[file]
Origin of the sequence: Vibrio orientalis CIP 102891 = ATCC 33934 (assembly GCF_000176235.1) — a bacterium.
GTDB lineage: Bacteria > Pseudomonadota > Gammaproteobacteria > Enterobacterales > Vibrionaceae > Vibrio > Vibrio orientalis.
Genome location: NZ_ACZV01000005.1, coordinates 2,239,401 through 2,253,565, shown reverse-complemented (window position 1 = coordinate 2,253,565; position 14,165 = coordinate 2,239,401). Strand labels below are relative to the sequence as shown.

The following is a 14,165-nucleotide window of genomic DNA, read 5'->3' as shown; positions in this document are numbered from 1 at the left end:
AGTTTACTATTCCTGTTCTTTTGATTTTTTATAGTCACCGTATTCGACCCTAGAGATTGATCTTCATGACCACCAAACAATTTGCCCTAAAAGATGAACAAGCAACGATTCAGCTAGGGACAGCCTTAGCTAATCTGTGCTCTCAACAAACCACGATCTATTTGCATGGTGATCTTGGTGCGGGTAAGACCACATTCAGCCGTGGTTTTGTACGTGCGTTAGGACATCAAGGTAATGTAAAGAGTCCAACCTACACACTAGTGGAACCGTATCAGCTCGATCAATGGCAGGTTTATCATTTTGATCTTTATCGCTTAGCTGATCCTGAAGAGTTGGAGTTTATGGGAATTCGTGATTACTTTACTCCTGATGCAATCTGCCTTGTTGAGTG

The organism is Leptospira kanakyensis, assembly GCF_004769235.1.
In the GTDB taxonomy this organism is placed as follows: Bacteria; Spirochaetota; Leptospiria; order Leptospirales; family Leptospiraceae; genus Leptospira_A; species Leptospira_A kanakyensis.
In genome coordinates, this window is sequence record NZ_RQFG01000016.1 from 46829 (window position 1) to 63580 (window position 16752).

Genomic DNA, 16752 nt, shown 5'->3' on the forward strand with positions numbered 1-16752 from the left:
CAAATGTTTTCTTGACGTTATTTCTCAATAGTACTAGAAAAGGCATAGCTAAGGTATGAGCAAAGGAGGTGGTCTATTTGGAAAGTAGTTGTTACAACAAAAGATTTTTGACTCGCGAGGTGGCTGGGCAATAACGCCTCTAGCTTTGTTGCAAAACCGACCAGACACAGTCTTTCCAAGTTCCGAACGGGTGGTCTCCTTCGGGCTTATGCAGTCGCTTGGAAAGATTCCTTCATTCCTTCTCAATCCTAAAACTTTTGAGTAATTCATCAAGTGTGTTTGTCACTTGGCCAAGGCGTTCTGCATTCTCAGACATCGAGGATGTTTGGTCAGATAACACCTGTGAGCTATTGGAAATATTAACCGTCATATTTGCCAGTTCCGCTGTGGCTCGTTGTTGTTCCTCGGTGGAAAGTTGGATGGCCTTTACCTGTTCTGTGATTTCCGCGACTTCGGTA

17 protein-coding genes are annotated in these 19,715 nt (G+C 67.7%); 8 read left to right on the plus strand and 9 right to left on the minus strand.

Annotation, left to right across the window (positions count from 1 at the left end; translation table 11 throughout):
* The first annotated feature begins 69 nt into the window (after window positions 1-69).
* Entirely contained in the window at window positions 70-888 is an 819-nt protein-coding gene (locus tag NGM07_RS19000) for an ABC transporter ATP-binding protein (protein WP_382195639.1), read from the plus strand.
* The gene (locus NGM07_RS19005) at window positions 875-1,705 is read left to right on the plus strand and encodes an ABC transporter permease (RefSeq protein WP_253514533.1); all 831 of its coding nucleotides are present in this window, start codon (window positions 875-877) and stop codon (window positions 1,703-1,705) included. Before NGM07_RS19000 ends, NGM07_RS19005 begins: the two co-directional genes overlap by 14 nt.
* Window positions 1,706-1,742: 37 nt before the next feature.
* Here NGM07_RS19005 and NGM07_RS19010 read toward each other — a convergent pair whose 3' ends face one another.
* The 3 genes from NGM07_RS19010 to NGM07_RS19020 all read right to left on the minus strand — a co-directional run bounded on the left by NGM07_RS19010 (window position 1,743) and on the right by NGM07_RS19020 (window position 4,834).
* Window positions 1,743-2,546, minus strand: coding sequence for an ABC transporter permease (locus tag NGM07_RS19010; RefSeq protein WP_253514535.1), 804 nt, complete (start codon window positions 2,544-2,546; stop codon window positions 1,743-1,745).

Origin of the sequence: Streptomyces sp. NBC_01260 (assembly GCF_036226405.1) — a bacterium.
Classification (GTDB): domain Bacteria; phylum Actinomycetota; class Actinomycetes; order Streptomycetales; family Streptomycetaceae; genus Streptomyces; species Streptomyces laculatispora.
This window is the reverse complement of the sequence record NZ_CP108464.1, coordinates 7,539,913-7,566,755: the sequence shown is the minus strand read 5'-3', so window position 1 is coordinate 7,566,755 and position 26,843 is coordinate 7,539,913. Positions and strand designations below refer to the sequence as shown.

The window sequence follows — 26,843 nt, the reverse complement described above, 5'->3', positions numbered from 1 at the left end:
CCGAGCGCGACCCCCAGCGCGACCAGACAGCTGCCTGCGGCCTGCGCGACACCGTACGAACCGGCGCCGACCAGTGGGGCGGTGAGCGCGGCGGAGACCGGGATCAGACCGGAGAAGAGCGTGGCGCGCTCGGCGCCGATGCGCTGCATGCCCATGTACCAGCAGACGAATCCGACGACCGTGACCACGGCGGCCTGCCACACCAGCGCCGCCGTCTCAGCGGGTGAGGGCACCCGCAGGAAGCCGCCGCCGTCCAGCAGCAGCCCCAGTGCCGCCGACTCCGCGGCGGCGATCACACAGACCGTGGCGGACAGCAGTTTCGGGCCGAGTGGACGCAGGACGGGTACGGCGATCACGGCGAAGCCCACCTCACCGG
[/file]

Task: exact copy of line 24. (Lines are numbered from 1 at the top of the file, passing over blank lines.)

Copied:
CCGAGCGCGACCCCCAGCGCGACCAGACAGCTGCCTGCGGCCTGCGCGACACCGTACGAACCGGCGCCGACCAGTGGGGCGGTGAGCGCGGCGGAGACCGGGATCAGACCGGAGAAGAGCGTGGCGCGCTCGGCGCCGATGCGCTGCATGCCCATGTACCAGCAGACGAATCCGACGACCGTGACCACGGCGGCCTGCCACACCAGCGCCGCCGTCTCAGCGGGTGAGGGCACCCGCAGGAAGCCGCCGCCGTCCAGCAGCAGCCCCAGTGCCGCCGACTCCGCGGCGGCGATCACACAGACCGTGGCGGACAGCAGTTTCGGGCCGAGTGGACGCAGGACGGGTACGGCGATCACGGCGAAGCCCACCTCACCGG